Friday, 21 May 2010

Table of Language Change

Pre-1st century AD Britain inhabited by Celts, or Britons People spoke varieties of Celtic languages, the roots of Welsh, Gaelic, Irish, Manx and Cornish. Partly as a result of what happened to the Celts later (they were displaced by the Anglo-Saxons), relatively few Celtic words survive in modern English. However, numerous place-names (Penrith, Leeds, York, Thames and Avon) remind us of our ancient roots.
1st – 5th centuries The Romans occupied mainly England There was some limited influence from Latin on the native language during this period. Some Latin words have survived, but the major Latin influence of English was to come much later. Many place names, such as Manchester, Lancaster, Chester and Worcester derive from this period. A few other words of Latin origin which survive, such as street, port, wine and wall may also date from this period.
5th – 8th centuries Invasions of the Germanic tribes (Angles, Saxons and Jutes)

Christianity adopted (587)
The Celtic language was displaced except in Wales, Scotland, Cornwall and Ireland. Old English developed from the Germanic dialects of the invaders, which varied according to where the different tribes were settled.

This was the true beginning of English; many of the basic grammatical words (the, in was, etc.) and many everyday nouns and verbs derive from this period.

The Latin alphabet was adopted and Latin was used by the educated elite and in church.
Old English – a considerable body of literature from this period survives. It is very foreign to modern eyes, and requires special study to understand it, as in this example from the poem Beowulf:

Hwaet we Gar-Dena in geardagum,
Peodcyninga pryn gefrunon
Hu da aepelingas ellen fremedon

(So by the Spear-Danes in days gone by,
And the kings who ruled them had courage and greatness.
We have heard of those princes’ heroic campaigns.)

8th – 11th centuries Viking invasions The Vikings’ language (Norse) was close enough to the Anglo-Saxon of the inhabitants to allow communication between the peoples. The Vikings took over many of the Anglo-Saxon kingdoms, particularly I the north and east of the county. Many Norse words have passed into Standard English – get, take, angry, awkward, they, she – and even more have survived in the dialects of the north where some pronunciations and grammatical forms of dialects are also Scandinavian in origin.
11th – 14th centuries 1066:the Normans invaded, led by William the Conqueror
Norman French and English co-existed
Following the Norman invasion, there was a French-speaking power bas – the court, the church and major landowners were mainly French-speaking, while the populace spoke English.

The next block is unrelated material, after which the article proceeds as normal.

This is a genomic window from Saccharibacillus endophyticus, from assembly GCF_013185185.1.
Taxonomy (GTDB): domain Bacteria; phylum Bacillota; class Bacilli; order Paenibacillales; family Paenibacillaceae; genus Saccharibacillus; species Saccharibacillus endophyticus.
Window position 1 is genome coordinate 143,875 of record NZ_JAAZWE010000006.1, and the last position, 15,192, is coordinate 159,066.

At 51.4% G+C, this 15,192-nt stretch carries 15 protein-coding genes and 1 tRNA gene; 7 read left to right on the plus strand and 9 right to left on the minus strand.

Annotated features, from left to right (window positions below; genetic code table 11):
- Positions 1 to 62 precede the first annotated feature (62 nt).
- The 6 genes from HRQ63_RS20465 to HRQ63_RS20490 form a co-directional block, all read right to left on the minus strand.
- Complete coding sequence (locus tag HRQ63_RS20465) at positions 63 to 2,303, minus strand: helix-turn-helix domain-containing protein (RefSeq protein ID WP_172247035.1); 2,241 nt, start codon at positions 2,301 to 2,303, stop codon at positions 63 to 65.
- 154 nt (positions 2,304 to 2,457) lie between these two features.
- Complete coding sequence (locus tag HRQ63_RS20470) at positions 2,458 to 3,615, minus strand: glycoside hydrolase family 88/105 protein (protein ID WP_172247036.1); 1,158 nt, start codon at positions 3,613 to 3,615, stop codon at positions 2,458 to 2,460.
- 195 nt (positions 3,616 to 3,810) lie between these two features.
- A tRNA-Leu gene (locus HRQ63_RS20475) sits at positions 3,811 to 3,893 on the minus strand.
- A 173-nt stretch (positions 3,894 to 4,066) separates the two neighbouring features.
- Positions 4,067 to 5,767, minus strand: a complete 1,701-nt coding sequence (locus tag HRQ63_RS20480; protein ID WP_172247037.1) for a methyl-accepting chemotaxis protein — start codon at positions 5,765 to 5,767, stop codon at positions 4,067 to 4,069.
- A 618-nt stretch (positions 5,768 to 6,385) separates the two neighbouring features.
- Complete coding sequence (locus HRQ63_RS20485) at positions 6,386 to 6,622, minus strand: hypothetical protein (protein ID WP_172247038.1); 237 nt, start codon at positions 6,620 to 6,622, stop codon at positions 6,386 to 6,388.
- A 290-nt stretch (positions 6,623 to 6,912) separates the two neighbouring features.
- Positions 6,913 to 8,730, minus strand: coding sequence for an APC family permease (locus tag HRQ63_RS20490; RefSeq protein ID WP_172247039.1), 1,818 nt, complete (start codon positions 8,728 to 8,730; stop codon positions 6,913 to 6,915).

During the twelfth century English was more widely used by the upper classes and in 1362 was used for the first time at the state opening of parliament. By 1425 English was used universally in speech and writing.
This was the beginning of the Middle English period; there was an inevitable flow of vocabulary from Norman French (itself heavily based on Latin) into English. English not only survived but was enriched by the language of the invaders.

This period also saw the loss of many Old English word endings (inflections), many of which were replaced with the prepositions by, with, from etc.

Much Middle English literature survives and is reasonably accessible to patient modern readers. This period also saw the beginnings of a major change in English pronunciation: the Great Vowel Shift.
15th- 17th centuries Printing invented (William Caxton set up his press in 1746)

Many Greek and Latin texts were translated into English
There was a gradual acceptance of a standard form of English, made necessary by the increasing dissemination of printed materials. Early modern English: In the period 1500 – 1700 many more words entered the language than at any other period.

New words were needed for new concepts and an influx of Latin and French words resulted.

This period of world exploration also brought words from the language of Africa, Asia and the New World.

The Great Vowel Shift was completed – and the pronunciation of English began to stabilise.

This was also the age of Shakespeare, himself a great coiner of words.
18th – 19th centuries The search for a standard, pure form of English Attempts to define the vocabulary and grammar of English led to the establishment of the prescriptive ideas about correctness. Non-standard varieties were viewed as inferior; Latin was upheld as an ideal language and a model for English dictionary writers and grammarians tried to lay down rules for correct usage. This was the age of the dictionary, when writers tried to ‘fix’ spellings and meanings.
  • 1721 – Nathaniel’s Bailey’s Universal Etymological Dictionary
  • 1755 – Samuel Johnson’s English Dictionary
  • 1762 – Robert Lowth’s Short Introduction to English Grammar
  • 1762 – Lindley Murray’s English Grammar
19th century - present The Expansion of British and American English In the nineteenth century, rail travel colonial expansion, the spread of literacy and education and the printed word extended access to standard and written forms of English.

Electronic media extended this process in the twentieth century; meanwhile, American economic and political power succeeded that of the British empire to ensure the spread of English as a world language.
American English was starting to become noticeably different from British English.

English continues to absorb loan words from language across the world. Grammar and pronunciation see few major changes, but in the late twentieth and early twenty-first centuries, a drift towards more colloquial and casual styles of language in many contexts reflect major social changes.

American English increasingly influence British English and English worldwide.

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